And thus, the great technique hunt, again, benefits not students, but teachers and the inseparable textbook and testing industries.

The literary technique hunt, however, slices the throat of everything that matters about text — best represented by Flannery O’Connor:
I prefer to talk about the meaning in a story rather than the theme of a story. People talk about the theme of a story as if the theme were like the string that a sack of chicken feed is tied with. They think that if you can pick out the theme, the way you pick the right thread in the chicken-feed sack, you can rip the story open and feed the chickens. But this is not the way meaning works in fiction.

When you can state the theme of a story, when you can separate it from the story itself, then you can be sure the story is not a very good one. The meaning of a story has to be embodied in it, has to be made concrete in it. A story is a way to say something that can’t be said any other way, and it takes every word in the story to say what the meaning is. You tell a story because a statement would be inadequate. When anybody asks what a story is about, the only proper thing is to tell him to read the story. The meaning of fiction is not abstract meaning but experienced meaning, and the purpose of making statements about the meaning of a story is only to help you experience that meaning more fully.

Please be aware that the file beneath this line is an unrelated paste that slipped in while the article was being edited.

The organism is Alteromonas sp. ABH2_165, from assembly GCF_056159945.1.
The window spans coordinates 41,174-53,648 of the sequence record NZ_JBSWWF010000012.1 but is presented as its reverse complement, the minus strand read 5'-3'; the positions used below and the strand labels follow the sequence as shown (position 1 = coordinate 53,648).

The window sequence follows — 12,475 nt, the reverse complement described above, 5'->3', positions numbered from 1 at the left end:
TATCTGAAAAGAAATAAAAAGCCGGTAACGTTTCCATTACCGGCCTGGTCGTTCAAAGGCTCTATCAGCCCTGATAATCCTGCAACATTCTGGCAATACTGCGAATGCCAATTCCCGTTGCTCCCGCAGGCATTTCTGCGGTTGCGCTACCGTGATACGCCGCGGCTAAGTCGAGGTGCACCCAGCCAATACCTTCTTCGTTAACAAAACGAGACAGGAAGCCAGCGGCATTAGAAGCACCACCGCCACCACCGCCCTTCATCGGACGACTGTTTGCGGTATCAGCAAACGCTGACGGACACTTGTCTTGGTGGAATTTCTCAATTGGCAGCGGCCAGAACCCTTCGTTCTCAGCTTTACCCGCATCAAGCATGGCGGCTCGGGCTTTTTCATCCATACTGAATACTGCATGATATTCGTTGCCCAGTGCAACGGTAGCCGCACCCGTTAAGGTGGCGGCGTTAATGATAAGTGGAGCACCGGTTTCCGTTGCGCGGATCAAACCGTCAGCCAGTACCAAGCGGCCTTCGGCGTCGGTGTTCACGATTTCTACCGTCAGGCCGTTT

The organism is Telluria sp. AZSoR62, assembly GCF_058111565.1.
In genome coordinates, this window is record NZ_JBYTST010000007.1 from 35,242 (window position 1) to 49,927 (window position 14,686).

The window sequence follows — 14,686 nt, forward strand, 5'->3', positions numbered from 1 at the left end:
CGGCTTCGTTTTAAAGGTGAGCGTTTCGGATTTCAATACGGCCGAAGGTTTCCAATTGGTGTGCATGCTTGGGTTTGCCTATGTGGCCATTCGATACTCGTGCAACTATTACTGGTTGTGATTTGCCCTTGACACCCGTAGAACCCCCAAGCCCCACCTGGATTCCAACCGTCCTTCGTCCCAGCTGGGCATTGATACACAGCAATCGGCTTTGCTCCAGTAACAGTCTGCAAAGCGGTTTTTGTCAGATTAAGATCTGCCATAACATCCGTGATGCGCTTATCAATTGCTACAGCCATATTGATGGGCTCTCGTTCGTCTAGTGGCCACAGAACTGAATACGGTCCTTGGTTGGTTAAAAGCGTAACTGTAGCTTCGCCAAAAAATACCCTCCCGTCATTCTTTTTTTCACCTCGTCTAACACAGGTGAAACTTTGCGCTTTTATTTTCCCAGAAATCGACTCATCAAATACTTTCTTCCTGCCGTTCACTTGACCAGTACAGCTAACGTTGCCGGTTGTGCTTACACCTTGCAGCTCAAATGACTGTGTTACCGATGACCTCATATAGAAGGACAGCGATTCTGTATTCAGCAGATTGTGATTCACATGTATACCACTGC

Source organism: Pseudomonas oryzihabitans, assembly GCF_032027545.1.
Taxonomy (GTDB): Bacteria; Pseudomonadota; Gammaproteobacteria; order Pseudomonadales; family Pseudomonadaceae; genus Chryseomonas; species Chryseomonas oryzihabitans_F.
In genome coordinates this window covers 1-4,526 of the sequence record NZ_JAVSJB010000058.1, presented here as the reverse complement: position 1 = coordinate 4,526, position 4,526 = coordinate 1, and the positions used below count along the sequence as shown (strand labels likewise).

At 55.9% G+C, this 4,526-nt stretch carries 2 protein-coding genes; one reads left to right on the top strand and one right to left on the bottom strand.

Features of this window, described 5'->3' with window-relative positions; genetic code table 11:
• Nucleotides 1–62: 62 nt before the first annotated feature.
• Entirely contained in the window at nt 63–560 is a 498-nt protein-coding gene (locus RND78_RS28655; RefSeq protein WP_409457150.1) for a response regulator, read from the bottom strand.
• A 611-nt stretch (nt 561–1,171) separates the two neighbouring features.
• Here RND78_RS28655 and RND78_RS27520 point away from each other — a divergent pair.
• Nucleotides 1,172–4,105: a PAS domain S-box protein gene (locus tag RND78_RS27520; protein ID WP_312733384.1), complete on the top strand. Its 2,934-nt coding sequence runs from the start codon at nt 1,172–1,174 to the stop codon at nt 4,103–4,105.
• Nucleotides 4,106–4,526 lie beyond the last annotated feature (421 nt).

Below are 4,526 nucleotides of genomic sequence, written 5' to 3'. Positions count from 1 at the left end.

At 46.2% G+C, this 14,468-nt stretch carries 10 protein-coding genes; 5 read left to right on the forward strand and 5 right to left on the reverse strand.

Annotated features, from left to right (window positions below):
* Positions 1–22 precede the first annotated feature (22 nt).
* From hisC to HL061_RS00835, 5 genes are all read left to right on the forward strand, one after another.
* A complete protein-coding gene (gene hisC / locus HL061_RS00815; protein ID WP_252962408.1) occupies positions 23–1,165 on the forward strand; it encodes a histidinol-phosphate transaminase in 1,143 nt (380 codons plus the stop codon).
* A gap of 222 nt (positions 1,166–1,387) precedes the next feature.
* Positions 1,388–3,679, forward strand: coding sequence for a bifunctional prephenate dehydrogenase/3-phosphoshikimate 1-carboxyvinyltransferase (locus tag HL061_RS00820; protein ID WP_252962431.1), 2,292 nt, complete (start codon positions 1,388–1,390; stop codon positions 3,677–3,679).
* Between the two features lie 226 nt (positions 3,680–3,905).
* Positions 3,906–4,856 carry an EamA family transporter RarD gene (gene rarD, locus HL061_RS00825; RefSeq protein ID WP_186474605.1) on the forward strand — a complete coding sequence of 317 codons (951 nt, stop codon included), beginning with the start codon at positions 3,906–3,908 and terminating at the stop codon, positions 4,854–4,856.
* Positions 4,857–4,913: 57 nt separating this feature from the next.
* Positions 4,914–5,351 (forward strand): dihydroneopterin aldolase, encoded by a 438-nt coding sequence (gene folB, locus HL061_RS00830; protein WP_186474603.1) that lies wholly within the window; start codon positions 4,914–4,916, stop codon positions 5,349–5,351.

In other words, “A poem should not mean/But be,” as Archibald MacLeish explains.

Texts of all genres and forms are about human expression, about the aesthetic possibilities of creativity.

No writer, like no visual artist, writes in order to have the words or artwork replaced by the reductive act of a technocratic calculating of meaning through the algebra of New Criticism.

To continue the hokum that is “reading level” and to continue mining text for techniques — these are murderous practices that leave literacy moribund and students uninspired and verbally bankrupt.

The very best and most effective literacy instruction requires no textbooks, no programs, and no punitive reading policies.

Literacy is an ever-evolving human facility; it grows from reading, being read to, and writing — all by choice, with passion, and in the presence of others more dexterous than you are.

Access to authentic text, a community or readers and writers, and a literacy mentor — these are where our time and funds should be spent instead of the cult of efficiency being sold by textbook and testing companies."
paulthomas  liteacy  reading  education  technocracy  flanneryo'connor  archibaldmacleish  readinglevels  schools  schooling  schooliness  thirdgrade  textbooks  metrics  measurement  literaryanalysis  plthomas 
may 2016 by robertogreco